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Thursday, 25 April 2013

Blue sky.

I'm writing this on my brand new fancy pants Macbook Pro. It needed saying. Now we've got that out of the way we can continue to discuss more stimulating topics such as the war in Korea - will they won't they? Or, say, the imminent badger culling. Or the fact that we have allegedly avoided a treble dip recession (well phew).  The fact that I am able to Google something and not wait half an hour for my typing to impact the search bar pales into insignificance beside the plight of the badgers. You know something else? Thirteen inches really is preferable to a poxy six. Sorry to dispel the kindly myth.

I'm tapping away feeling thoroughly content; sitting haphazardly on the step of my little K Town abode, the excitable squawks that accompany a recent car break in are fairly easy to ignore when my bare feet soak up the warmth borrowed from the pavement and my maxi dress blows about my ankles. The red broderie anglaise conveniently hides my recent skateboarding bruises. I can't skateboard but I do like the idea so I spent half an hour throwing myself down half pipes.

The sun behind a tree throws dappled light onto the cobbled mews and highlights newly green leaves. Frothy white blossom is finally starting to bloom and the tangy smell of some sort of mechanics' oil drifts over on the breeze. Or it could be poppers. Either way, it's faintly delectable. It mingles weirdly with the Sainsbury's bakery that always scents the sun trap mews.

Since throwing myself into this film making business I've been both intrigued and impressed by the amount of people doing likewise. Just casually, quietly getting on with day and night jobs whilst liaising with a multitude of strangers and forming the kind of working relationships with them that would usually take months to establish. Last week I 'met' a guy on Twitter who fancied joining us on a trip to Devon to film a cute little short. He emailed me a link to his work - which in itself a hugely trusting and brave action as it must always make one feel somewhat vulnerable.

I watched fifteen minutes of beautifully shot black and white footage of French people thinking about jumping into the sea. My reply to him mentioned that I thought it was very self indulgent but that it was gorgeous and did he want to work together. Perhaps if I hadn't spent the previous twelve hours editing sprites in a tree on the aforementioned six inch screen then my reply might have been a little less forthright. In the event he appreciated the 'refreshingly frank' response so watch this space for the next short which I imagine will be thirty minutes of surfers contemplating the ocean whilst reading Chomsky, accompanied by 'hauntingly melodic thrash guitar rifs'. It could work . . .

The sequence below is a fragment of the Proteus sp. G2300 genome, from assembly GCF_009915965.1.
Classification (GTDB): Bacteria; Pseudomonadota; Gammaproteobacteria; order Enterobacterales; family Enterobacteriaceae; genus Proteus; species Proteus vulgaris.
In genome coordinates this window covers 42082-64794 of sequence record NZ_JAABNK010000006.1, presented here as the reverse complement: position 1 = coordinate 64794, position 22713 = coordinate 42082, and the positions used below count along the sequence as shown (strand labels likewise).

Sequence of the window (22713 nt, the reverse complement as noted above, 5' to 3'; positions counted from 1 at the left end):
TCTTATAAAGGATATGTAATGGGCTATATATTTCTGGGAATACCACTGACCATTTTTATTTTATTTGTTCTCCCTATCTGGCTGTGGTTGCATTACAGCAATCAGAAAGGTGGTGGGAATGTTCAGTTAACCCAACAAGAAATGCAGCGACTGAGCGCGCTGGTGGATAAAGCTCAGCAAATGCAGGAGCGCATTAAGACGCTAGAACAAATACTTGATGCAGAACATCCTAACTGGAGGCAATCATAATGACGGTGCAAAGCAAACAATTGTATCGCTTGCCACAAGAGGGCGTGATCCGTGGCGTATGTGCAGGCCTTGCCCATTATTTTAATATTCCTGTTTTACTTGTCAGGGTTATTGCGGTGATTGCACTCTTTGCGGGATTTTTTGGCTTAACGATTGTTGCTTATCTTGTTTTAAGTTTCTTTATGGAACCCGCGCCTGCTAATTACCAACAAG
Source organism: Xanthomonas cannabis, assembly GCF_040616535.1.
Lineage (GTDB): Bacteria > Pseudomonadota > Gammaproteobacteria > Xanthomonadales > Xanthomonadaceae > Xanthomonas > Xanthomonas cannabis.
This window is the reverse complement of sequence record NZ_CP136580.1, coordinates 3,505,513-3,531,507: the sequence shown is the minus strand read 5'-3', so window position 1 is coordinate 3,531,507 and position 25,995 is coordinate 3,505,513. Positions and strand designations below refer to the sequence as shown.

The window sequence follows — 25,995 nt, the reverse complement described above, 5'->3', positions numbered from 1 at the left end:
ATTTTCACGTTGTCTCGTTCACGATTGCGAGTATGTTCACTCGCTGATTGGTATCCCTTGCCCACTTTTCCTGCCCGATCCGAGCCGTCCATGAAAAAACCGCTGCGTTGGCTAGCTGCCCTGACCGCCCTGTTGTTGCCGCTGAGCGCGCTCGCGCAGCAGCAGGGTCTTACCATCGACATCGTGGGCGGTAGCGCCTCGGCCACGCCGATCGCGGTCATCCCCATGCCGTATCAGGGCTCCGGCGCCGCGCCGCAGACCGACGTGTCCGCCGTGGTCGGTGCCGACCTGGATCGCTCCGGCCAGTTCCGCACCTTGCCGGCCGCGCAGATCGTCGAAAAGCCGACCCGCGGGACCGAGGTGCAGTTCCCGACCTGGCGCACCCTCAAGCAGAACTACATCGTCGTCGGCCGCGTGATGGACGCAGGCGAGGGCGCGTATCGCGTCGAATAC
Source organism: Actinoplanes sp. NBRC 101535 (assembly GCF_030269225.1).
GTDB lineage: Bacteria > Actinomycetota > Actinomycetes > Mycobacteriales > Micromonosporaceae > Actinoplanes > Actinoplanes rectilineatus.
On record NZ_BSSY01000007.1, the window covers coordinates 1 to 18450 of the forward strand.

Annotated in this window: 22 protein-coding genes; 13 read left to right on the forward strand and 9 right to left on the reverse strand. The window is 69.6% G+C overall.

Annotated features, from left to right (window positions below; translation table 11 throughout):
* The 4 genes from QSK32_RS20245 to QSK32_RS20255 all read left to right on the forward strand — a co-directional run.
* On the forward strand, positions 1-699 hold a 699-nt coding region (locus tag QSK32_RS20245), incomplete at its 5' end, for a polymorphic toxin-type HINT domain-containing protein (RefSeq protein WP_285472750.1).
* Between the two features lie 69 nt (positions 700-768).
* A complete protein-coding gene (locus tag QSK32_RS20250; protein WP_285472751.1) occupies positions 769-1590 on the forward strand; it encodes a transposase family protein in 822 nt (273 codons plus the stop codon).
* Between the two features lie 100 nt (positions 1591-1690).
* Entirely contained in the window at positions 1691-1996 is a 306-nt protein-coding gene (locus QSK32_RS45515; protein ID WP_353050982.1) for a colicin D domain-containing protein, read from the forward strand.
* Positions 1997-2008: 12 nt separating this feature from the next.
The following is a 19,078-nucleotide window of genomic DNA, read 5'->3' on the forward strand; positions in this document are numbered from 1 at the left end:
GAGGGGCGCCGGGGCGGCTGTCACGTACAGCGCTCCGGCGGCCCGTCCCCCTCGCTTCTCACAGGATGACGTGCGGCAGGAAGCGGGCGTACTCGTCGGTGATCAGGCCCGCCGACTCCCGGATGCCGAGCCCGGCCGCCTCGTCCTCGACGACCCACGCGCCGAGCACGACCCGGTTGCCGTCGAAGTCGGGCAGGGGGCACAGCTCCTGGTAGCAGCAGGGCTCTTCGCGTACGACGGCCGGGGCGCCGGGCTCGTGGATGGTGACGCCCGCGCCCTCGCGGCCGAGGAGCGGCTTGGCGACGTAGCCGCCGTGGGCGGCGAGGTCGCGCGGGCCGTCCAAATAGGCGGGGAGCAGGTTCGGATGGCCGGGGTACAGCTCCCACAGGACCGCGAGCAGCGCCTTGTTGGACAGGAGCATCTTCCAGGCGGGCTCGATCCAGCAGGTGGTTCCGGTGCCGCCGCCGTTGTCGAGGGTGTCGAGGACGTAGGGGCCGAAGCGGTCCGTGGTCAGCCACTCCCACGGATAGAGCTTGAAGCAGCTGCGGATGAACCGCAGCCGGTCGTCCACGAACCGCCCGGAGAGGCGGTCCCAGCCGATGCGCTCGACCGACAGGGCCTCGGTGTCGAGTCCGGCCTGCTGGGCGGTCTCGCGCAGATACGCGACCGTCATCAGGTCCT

Friday, 5 April 2013

Lazy days in Paris.



My short break to Paris was spontaneous; I’d lost my iPhone - and subsequently my contacts, Twitter presence and camera, and so the prospect of spending my time off in London seemed intolerable. I flipped a coin (do I/ don’t I?) and booked a Eurostar to Paris, before trawling the Couch Surfing website for a place to sleep that night, as the Eurostar had used up the bulk of my funds. I had a tentative ‘yes’ from a comic book illustrator called Phillipe, which as I pulled into Gare De Nord on a cold dark evening in April left me feeling rather more anxious than it had in sunny familiar London.



I found an internet café and saw that to my good fortune the hesitant response had become a definite couch to surf with an address and directions. I negotiated the Metro to a big wooden door - wide enough to admit a carriage, hauled my suitcase up 5 flights of a spiral stone staircase to the top floor where as instructed I saw a photograph of a small dog. I ignored a niggling concern about stranger danger and knocked on the door.

My new abode had a big open window overlooking the small room crowded with colourful and surreal square photographs, comic books and films. My host and I shared a pizza and got acquainted whilst he explained his passion for both couch surfing and taking photographs with an analogue camera, the Holga - a simple plastic box that captured dreamy unpredictable photos. It seemed to embody spontaneity and fun - I was convinced.
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The next morning I set out through the charming old streets of the Bastille and through the Jewish district in the direction of the Lomography camera shop. I meandered through sunlit streets, choosing the most aesthetically pleasing option at each cross road. The freedom of being alone to make every decision based on such whims is intrinsically charming. I bought the Holga and my weekend of wandering took on a new focus as I explored bridges, views and buildings from the Louvre to Monmartre to the Latin Quarter, capturing my journey in pictures. By inadvertently losing touch with the digital I had recaptured the pleasure of simplicity and observation - I defy anyone not to enjoy a carefree day of having nothing much to do on a sunny day in Paris.